Note to Atheists: A Politician Saying 'God Bless America' Harms No One
It's time to answer militant atheists.
Last week’s New York Times Sunday Review published a piece by Susan Jacoby called “Sick and Tired of ‘God Bless America.’” The main point was to argue that political candidates should cater more to one of the most rapidly growing demographic groups in the United States, namely the 36 million “who say religion is not important in their lives and who do not belong to a religious group.”
In terms of arithmetic, she has a point: The 22.8 percent of Americans who belong to no church (although some of them may still call themselves faithful) barely trail all branches of evangelical Protestantism put together and exceed all other faith groupings, including Catholics.
But what is striking about the essay, and indeed about so much that we hear and see from agnostics and atheists, is the degree of outright hostility they have against religion, against faith, and seemingly against those Americans who do have faith.
Politicians, she writes, have an “obsequious attitude toward orthodox religion,” and are described as “pandering” to the faithful while they often “insult secular values,” and Americans fail to protest when foreign powers engage in “persecution of freethinkers and atheists.” And she is bothered, she says, by the habit of political speeches ending with the phrase “God bless America.”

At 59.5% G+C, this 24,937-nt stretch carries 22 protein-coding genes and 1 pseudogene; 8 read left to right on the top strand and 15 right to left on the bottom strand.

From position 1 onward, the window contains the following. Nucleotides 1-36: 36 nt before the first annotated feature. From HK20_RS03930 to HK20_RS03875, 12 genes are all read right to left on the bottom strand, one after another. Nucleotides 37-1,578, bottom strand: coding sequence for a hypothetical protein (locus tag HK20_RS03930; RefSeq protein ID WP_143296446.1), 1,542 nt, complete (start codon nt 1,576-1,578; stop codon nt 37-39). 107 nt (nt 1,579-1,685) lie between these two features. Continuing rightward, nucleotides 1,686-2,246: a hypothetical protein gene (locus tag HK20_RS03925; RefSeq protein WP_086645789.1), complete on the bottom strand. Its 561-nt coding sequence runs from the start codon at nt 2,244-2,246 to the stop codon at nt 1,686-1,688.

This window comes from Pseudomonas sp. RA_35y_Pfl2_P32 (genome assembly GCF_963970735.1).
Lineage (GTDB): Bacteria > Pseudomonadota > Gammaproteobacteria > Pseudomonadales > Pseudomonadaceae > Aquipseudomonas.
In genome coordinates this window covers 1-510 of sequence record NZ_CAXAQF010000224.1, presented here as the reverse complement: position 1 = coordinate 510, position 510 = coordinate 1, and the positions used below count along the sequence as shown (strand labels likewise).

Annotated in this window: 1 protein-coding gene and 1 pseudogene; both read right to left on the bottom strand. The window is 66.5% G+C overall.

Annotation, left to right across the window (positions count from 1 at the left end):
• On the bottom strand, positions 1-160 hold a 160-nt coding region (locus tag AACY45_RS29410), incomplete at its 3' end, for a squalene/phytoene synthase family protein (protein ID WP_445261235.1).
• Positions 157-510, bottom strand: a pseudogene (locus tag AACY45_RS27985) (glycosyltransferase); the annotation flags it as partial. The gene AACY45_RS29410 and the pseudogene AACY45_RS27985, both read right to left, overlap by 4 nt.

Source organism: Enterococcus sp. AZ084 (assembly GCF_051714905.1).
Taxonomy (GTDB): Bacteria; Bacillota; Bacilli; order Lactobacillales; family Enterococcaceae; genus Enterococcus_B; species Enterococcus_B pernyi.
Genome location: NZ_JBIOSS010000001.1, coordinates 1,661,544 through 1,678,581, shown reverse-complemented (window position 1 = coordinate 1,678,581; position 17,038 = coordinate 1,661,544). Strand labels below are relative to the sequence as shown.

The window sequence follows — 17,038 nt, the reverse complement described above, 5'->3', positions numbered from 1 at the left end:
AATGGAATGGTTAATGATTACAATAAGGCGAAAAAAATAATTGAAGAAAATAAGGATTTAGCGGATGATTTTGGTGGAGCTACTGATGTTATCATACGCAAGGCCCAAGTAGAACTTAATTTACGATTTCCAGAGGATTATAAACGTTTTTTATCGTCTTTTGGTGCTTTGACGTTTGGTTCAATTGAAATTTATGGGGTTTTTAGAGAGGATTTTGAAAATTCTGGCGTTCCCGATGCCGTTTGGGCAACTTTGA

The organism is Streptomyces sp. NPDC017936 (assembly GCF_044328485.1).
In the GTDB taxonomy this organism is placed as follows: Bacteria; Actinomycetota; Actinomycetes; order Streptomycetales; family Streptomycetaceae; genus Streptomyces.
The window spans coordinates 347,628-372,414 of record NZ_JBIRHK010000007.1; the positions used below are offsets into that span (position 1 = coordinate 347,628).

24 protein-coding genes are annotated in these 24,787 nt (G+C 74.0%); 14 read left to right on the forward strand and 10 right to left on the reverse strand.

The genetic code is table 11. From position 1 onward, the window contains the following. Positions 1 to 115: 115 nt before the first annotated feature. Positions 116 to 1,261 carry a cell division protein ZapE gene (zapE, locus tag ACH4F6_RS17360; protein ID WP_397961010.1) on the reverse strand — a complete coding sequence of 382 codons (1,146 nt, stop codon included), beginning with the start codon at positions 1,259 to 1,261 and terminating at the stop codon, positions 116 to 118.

And, really, this is mild, compared to some of the other attitudes so often expressed from the ranks of the irreligious.
Here’s what rankles. It’s one thing to say that politicians shouldn’t necessarily assume that everybody is a believer, and should perhaps find ways to sound more inclusive. It’s quite another thing to assert that faith-based language and/or faith itself are somehow an imposition on or an insult to—much less a violation of—the rights of secular Americans. To make this assertion is to evince not just a civil disagreement with the faithful, but also a hostility toward us. It shows an ignorance of the real meaning and the intentions of faith-related language and people of faith.
If you don’t believe in God, it shouldn’t matter to you, one way or another, if somebody says “God bless America.” It asks nothing of you; it puts no burden on you; it requires no assent from you. And if you are agnostic rather than atheist, it should actually offer comfort: If there is no God, well, no harm has been done; but if there is a God (which your agnosticism allows as a possibility), well, it should be good to have His blessing.